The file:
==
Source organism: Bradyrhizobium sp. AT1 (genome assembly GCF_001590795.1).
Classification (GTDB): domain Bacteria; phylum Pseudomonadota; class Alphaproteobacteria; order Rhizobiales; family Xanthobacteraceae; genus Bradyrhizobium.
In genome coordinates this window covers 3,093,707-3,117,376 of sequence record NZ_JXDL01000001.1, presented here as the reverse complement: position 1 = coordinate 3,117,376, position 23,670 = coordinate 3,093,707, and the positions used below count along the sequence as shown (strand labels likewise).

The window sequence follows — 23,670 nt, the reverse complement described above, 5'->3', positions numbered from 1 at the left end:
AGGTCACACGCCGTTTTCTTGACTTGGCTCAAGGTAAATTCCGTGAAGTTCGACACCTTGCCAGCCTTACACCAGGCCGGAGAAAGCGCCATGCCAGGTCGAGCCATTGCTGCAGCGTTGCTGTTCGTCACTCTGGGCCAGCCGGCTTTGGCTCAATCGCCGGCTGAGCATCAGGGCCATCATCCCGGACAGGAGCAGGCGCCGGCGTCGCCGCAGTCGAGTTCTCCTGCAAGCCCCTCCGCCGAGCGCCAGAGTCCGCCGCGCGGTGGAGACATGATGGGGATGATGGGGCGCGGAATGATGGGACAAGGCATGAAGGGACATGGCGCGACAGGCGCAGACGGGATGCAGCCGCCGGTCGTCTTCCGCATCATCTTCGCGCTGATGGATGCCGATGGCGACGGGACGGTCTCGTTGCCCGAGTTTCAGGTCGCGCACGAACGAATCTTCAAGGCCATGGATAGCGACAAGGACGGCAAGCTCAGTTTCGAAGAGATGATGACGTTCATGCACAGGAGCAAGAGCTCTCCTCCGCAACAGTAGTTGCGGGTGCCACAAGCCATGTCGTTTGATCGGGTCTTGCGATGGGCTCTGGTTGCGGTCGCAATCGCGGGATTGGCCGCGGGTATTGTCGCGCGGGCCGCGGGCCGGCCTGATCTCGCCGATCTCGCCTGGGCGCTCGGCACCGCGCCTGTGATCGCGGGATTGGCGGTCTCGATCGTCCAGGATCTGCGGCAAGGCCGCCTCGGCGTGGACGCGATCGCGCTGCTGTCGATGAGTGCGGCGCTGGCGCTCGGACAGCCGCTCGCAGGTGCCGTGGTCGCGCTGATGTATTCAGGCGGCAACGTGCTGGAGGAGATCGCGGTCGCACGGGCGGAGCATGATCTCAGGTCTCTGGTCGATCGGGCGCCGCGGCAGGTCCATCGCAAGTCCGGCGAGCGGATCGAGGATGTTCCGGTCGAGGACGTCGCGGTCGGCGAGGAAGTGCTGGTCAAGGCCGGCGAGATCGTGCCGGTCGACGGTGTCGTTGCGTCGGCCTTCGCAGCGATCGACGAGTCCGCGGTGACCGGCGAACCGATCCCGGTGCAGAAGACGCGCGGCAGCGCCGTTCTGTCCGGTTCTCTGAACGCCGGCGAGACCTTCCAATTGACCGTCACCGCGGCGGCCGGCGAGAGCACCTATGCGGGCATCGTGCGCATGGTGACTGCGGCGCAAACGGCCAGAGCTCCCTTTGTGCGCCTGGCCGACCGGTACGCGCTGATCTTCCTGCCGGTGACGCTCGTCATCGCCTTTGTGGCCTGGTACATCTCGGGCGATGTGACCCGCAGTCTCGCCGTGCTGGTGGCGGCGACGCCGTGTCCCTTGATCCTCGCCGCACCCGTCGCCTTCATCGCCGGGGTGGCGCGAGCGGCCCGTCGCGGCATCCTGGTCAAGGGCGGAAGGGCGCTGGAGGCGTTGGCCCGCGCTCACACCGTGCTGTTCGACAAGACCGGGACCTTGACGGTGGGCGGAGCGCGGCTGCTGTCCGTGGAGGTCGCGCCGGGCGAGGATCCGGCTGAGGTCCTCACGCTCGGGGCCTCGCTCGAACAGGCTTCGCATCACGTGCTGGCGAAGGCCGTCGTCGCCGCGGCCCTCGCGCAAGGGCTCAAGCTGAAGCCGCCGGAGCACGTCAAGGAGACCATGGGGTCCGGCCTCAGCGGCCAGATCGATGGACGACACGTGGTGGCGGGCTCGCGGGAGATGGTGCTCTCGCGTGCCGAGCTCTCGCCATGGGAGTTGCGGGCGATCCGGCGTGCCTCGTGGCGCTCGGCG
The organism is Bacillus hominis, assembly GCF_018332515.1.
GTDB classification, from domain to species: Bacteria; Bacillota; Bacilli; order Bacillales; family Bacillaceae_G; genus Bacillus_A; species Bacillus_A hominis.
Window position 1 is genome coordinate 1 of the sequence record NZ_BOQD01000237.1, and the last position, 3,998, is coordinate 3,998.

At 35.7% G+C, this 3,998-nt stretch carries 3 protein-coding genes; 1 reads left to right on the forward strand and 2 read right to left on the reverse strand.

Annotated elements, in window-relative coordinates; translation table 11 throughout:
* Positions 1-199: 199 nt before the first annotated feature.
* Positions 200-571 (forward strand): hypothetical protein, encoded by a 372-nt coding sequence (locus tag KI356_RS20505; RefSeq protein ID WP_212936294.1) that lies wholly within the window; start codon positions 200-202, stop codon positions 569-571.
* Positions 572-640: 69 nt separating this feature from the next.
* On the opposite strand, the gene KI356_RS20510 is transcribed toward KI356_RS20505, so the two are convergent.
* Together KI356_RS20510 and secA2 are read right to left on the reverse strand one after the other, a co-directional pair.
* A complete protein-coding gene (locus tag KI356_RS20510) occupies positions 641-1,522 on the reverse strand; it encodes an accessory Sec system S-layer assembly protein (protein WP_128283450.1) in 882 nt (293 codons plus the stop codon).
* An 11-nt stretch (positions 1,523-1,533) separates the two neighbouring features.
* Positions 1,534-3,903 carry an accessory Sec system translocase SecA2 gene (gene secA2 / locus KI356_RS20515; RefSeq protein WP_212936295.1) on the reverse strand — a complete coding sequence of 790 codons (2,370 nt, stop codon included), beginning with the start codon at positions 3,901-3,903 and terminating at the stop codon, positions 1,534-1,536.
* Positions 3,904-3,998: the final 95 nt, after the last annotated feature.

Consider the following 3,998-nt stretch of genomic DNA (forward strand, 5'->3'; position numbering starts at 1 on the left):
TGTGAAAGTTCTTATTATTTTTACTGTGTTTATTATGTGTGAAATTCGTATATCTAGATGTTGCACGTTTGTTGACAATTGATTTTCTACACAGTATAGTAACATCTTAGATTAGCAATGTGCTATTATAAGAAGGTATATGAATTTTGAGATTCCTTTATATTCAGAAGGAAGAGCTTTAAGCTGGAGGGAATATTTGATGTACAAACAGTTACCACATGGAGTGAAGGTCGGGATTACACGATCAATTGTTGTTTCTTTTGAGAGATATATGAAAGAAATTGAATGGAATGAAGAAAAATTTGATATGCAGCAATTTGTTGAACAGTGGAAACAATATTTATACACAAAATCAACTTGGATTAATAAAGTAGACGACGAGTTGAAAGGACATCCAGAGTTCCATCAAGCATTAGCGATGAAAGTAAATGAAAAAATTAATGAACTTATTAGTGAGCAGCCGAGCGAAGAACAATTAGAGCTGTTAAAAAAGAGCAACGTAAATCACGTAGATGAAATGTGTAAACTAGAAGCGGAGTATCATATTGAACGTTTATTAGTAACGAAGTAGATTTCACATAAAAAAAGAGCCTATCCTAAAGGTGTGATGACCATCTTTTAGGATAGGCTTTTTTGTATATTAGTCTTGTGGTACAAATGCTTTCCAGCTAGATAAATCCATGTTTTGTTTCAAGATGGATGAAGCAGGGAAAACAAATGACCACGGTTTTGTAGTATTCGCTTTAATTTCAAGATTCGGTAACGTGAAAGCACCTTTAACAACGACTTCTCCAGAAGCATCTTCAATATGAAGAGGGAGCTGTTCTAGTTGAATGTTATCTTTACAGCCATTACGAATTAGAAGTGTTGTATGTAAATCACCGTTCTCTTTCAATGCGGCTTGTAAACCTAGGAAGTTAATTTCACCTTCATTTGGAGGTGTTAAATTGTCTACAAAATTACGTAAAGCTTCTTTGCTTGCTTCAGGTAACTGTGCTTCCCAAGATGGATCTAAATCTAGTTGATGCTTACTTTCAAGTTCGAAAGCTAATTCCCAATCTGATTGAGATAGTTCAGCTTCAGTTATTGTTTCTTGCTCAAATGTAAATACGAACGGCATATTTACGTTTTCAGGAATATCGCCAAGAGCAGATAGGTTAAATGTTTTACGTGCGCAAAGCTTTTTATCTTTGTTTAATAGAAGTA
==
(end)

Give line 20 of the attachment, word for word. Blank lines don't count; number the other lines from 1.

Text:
Consider the following 3,998-nt stretch of genomic DNA (forward strand, 5'->3'; position numbering starts at 1 on the left):